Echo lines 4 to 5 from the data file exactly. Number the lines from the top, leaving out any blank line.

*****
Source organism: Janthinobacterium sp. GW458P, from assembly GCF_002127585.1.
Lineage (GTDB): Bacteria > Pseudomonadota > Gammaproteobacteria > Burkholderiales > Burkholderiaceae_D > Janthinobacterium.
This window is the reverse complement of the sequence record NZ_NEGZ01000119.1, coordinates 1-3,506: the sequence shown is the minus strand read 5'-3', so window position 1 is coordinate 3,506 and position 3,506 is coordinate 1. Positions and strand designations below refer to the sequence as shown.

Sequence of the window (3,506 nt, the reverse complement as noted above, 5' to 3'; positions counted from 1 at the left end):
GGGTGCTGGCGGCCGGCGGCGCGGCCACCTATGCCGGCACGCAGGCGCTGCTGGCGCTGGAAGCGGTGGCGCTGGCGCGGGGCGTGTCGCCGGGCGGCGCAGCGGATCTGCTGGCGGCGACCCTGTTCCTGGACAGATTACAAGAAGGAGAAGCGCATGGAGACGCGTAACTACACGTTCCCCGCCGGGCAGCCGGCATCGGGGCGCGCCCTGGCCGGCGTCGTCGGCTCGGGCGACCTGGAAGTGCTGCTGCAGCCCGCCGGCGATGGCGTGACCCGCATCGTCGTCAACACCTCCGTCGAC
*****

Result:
Sequence of the window (3,506 nt, the reverse complement as noted above, 5' to 3'; positions counted from 1 at the left end):
GGGTGCTGGCGGCCGGCGGCGCGGCCACCTATGCCGGCACGCAGGCGCTGCTGGCGCTGGAAGCGGTGGCGCTGGCGCGGGGCGTGTCGCCGGGCGGCGCAGCGGATCTGCTGGCGGCGACCCTGTTCCTGGACAGATTACAAGAAGGAGAAGCGCATGGAGACGCGTAACTACACGTTCCCCGCCGGGCAGCCGGCATCGGGGCGCGCCCTGGCCGGCGTCGTCGGCTCGGGCGACCTGGAAGTGCTGCTGCAGCCCGCCGGCGATGGCGTGACCCGCATCGTCGTCAACACCTCCGTCGAC